I am one of Anthony Joshua's biggest fans. It is no secret that I tried to sign him after he became the London 2012 Olympic Super-Heavyweight champion, he is a fine prospect who one day may win the world heavyweight title.
Having said that I am disappointed that the opponents he has faced so far in his 11-fight professional career have not been stepped up of sufficient quality to test either his durability or his chin - the two big questions that need answering.
The latest, a rather pathetic American Jason Gavern, was duly dispatched in three rounds, a predictable outcome as he had been beaten 20 times before and stopped or KO'd in half of those defeats. As a contest, it told us nothing about Joshua's true professional potential, which is a pity.
Joshua talks the part, looks the part and so far punches the part. But can he act the part when the curtain goes up on the real show, once the auditions are over? That's what the fans want to know.
Surely it is time he was let off the leash against stiffer opposition - not just rollovers - to see whether he really can be a top dog of war. In my view he fought better opposition as an amateur, certainly in the Olympics, than he has so far as a pro.
Of course it is not unusual for young heavyweight hopes to be fed initially a staple diet of soft touches, but the 6ft 5in Joshua has faced a string of much smaller and older opponents who have punched well below their weight, if at all.
The combined age of the last three is 112. He has yet to meet anyone currently under 30 and three have been in their forties. One (Matt Skelton, KO'd in one,) was 48.
Joshua's no baby. He is 25, just a year younger than Tyson Fury, who is now No1 contender for Wladimir Klitschko's WBO world title and won the English title in only his eighth fight.
Leon Spinks, one of Joshua's predecessors as Olympic champion, had only seven pro bouts before he fought - and famously beat - Muhammad Ali.
Next up is another American, the well-seasoned warhorse Kevin Johnson, who is 35. Although he's lost four of his last five and is not a noted puncher he has never been stopped so hopefully he can take Joshua more than just a round or three, so we can finally see what he's made of.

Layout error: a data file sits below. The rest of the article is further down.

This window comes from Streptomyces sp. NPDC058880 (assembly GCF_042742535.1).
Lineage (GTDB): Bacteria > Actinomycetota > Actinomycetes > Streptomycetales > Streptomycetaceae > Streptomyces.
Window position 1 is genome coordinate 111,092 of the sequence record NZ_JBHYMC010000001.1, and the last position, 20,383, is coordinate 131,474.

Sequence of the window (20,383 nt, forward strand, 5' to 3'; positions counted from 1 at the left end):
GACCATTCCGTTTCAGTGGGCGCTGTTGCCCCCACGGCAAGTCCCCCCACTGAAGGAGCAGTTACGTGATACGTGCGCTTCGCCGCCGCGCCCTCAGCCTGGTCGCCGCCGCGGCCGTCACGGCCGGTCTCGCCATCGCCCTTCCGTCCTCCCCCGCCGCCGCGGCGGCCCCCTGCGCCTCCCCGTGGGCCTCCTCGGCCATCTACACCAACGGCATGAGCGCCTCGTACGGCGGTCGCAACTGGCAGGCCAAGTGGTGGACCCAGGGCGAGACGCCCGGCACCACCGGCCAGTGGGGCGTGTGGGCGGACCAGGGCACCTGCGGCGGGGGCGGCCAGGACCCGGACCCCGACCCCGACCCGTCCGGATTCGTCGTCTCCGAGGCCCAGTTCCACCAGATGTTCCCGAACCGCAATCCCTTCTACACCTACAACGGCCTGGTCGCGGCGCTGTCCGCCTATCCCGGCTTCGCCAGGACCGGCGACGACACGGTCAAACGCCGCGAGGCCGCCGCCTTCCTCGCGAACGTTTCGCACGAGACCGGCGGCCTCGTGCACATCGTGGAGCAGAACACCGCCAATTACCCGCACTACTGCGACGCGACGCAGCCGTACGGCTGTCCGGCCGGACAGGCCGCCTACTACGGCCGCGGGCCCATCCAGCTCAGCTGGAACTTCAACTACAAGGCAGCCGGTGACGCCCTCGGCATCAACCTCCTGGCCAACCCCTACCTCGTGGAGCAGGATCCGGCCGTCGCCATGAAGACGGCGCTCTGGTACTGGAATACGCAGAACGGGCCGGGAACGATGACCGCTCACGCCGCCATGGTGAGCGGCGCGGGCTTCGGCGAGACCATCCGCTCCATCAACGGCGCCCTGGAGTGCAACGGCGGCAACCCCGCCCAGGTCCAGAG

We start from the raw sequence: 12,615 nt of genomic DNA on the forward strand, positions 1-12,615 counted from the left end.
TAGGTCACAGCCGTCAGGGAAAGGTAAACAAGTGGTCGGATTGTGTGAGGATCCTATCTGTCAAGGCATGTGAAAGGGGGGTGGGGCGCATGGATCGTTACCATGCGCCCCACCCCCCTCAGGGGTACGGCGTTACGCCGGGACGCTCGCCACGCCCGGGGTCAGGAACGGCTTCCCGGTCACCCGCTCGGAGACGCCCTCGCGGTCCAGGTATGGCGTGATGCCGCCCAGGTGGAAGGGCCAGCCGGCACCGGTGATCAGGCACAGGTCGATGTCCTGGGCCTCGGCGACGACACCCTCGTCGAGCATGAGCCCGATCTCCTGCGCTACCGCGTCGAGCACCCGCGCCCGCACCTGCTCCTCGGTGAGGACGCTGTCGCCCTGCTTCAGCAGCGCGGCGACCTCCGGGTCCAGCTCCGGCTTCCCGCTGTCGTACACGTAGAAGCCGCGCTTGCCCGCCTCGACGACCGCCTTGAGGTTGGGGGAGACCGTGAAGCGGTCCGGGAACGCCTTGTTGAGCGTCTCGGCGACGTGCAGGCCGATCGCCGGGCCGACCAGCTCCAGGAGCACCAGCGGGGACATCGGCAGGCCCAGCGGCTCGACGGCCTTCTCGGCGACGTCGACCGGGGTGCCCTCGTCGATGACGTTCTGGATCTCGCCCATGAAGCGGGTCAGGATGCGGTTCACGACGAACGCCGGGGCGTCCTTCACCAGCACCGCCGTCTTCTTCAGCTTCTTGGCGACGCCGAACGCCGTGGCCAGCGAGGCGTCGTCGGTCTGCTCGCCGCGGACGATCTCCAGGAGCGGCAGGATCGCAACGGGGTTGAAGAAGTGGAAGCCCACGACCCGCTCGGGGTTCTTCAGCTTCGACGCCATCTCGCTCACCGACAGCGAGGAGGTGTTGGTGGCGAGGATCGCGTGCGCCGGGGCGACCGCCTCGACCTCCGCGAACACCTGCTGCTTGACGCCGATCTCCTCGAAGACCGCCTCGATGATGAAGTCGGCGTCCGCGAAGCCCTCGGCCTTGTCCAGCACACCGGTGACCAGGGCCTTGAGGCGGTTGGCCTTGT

After that, with a dozen fights under his belt, surely Britain's golden boy should be stepping up in class to tackle, say, either Dereck Chisora, David Price or new kid on the block Dillian Whyte. Or at least someone in the world's top 20.
As I say, I really like Big Josh. But it is time he started fighting men nearer his own age - and size.
**Editor's note: Quillin overweight on the scales, and so no title on the line**
When Irishman Andy Lee stormed from behind last December to bludgeon the previously unbeaten Russian Matt Korobov and claim the WBO World Middleweight title, it was arguably the biggest ring upset of 2014.
More of the same will be required from the Limerick larruper if he is to hang on to that belt when he makes his first defence against another undefeated foe, Peter Quillan, tonight.
It is a tough ask, not least because they clash in the American's Brooklyn backyard. But I believe Lee has a great chance.
Quillan, who has Cuban ancestry and calls himself Kid Chocolate after the Caribbean island's legendary featherweight, is a class act. But I'd like to see what happens when he takes one on the whiskers, as he surely will from Lee.
One thing Lee has going for him is the ability to make up for lost ground and land a surprise equaliser - which he did when clobbering Korobov in the sixth, well behind on all three scorecards.
Another is that he won't be fazed by fighting in the US. He won the title in Las Vegas and America is where he has spent most of his 36-fight career, having been schooled originally by the late, great Emanuel Steward at the Kronk gym in Detroit.
Lee, 30, is now tutored by Adam Booth, formerly mentor to David Haye and George Groves, and has come on leaps and bounds.
While Lee is the defending champion, 31-year-old challenger, Quillin is also the former title holder, having never lost the belt in the ring. He had been due to defend against Korobov but turned down a career-best $1.4million pay day, deciding not to fight the mandatory challenger and subsequently saying he needed sabbatical from boxing.
Quillin cited emotional problems over a family situation. Lee later stepped in to defeat the Russian and win the vacated title.
The scrap, to be shown live by BoxNation, promises to be a cracker. The American, out of the ring for the last 12 months, has a 71 per cent knockout ratio. Lee, as we know, can bang on in there with the best of them.
It is one our Billy Joe Saunders, a fellow Travelling man like Lee, will be watching with great interest as he is officially next in line for the winner.
Over the next few weeks M&P will become as familiar a pairing in the public consciousness as M&S.
Yet while Mayweather v Pacquiao will undoubtedly be the event of the year, the fight of the year is likely to be the light-heavyweight collision between Adonis Stevenson and Sergey Kovalev, two of the fiercest punchers and hardest men the business.
While Superman v The Krusher may sound more like WEE than WBO or WBA, no fight is more eagerly awaited by the hardcore fans.
Haitian-born Canadian Stevenson, aka ' Superman', brilliantly outclassed durable Sakio Bika in defence of his WBC crown last weekend, while in his last fight WBA and IBF champion Kovalev, the undefeated 'Krusher' from Russia, blitzed Jean Pascal to set up a potentially sensational showdown that has now gone out to purse offers.
These are not Sunshine Boys like M&P, but two perfectly-matched rivals at their peak, who will contest a 50-50 fight and unite the light-heavyweight division for the first time since Roy Jones in 1999. Can't wait.
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